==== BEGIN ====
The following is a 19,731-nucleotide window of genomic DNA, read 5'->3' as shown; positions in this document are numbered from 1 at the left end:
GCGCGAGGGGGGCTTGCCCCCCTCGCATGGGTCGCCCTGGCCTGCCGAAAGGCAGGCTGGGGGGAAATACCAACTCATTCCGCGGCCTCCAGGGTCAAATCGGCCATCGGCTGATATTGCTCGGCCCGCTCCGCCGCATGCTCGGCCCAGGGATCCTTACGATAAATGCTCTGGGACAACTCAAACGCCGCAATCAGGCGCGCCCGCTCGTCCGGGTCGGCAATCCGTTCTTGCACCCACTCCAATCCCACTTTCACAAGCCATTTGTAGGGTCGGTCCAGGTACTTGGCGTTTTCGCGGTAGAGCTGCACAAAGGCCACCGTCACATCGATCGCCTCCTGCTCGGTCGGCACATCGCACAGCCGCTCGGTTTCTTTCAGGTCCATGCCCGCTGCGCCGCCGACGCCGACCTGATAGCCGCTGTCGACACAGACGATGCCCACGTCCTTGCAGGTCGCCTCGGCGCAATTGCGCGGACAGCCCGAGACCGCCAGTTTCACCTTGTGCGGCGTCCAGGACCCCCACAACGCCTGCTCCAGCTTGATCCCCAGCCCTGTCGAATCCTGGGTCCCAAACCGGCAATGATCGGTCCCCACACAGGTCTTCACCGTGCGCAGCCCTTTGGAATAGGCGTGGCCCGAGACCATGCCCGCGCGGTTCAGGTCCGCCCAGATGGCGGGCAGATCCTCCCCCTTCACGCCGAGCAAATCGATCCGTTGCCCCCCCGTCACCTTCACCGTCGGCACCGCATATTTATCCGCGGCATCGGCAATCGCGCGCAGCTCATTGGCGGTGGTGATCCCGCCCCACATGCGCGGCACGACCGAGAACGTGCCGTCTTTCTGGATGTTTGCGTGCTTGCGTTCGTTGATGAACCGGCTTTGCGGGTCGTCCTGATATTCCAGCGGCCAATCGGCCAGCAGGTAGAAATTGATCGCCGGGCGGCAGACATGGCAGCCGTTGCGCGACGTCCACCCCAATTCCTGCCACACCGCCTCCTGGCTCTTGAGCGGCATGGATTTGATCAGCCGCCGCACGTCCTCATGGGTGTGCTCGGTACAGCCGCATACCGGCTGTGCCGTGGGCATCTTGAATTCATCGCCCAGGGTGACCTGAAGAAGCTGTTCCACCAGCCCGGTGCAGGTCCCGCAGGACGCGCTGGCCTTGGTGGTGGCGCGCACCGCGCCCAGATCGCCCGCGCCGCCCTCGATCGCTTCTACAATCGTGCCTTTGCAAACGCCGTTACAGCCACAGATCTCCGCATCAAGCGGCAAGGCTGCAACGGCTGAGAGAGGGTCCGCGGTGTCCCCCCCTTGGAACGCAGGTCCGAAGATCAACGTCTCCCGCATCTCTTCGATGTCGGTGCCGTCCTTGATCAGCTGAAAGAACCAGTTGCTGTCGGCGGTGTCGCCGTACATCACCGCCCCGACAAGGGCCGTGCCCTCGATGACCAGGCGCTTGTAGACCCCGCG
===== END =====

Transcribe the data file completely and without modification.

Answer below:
The following is a 19,731-nucleotide window of genomic DNA, read 5'->3' as shown; positions in this document are numbered from 1 at the left end:
GCGCGAGGGGGGCTTGCCCCCCTCGCATGGGTCGCCCTGGCCTGCCGAAAGGCAGGCTGGGGGGAAATACCAACTCATTCCGCGGCCTCCAGGGTCAAATCGGCCATCGGCTGATATTGCTCGGCCCGCTCCGCCGCATGCTCGGCCCAGGGATCCTTACGATAAATGCTCTGGGACAACTCAAACGCCGCAATCAGGCGCGCCCGCTCGTCCGGGTCGGCAATCCGTTCTTGCACCCACTCCAATCCCACTTTCACAAGCCATTTGTAGGGTCGGTCCAGGTACTTGGCGTTTTCGCGGTAGAGCTGCACAAAGGCCACCGTCACATCGATCGCCTCCTGCTCGGTCGGCACATCGCACAGCCGCTCGGTTTCTTTCAGGTCCATGCCCGCTGCGCCGCCGACGCCGACCTGATAGCCGCTGTCGACACAGACGATGCCCACGTCCTTGCAGGTCGCCTCGGCGCAATTGCGCGGACAGCCCGAGACCGCCAGTTTCACCTTGTGCGGCGTCCAGGACCCCCACAACGCCTGCTCCAGCTTGATCCCCAGCCCTGTCGAATCCTGGGTCCCAAACCGGCAATGATCGGTCCCCACACAGGTCTTCACCGTGCGCAGCCCTTTGGAATAGGCGTGGCCCGAGACCATGCCCGCGCGGTTCAGGTCCGCCCAGATGGCGGGCAGATCCTCCCCCTTCACGCCGAGCAAATCGATCCGTTGCCCCCCCGTCACCTTCACCGTCGGCACCGCATATTTATCCGCGGCATCGGCAATCGCGCGCAGCTCATTGGCGGTGGTGATCCCGCCCCACATGCGCGGCACGACCGAGAACGTGCCGTCTTTCTGGATGTTTGCGTGCTTGCGTTCGTTGATGAACCGGCTTTGCGGGTCGTCCTGATATTCCAGCGGCCAATCGGCCAGCAGGTAGAAATTGATCGCCGGGCGGCAGACATGGCAGCCGTTGCGCGACGTCCACCCCAATTCCTGCCACACCGCCTCCTGGCTCTTGAGCGGCATGGATTTGATCAGCCGCCGCACGTCCTCATGGGTGTGCTCGGTACAGCCGCATACCGGCTGTGCCGTGGGCATCTTGAATTCATCGCCCAGGGTGACCTGAAGAAGCTGTTCCACCAGCCCGGTGCAGGTCCCGCAGGACGCGCTGGCCTTGGTGGTGGCGCGCACCGCGCCCAGATCGCCCGCGCCGCCCTCGATCGCTTCTACAATCGTGCCTTTGCAAACGCCGTTACAGCCACAGATCTCCGCATCAAGCGGCAAGGCTGCAACGGCTGAGAGAGGGTCCGCGGTGTCCCCCCCTTGGAACGCAGGTCCGAAGATCAACGTCTCCCGCATCTCTTCGATGTCGGTGCCGTCCTTGATCAGCTGAAAGAACCAGTTGCTGTCGGCGGTGTCGCCGTACATCACCGCCCCGACAAGGGCCGTGCCCTCGATGACCAGGCGCTTGTAGACCCCGCG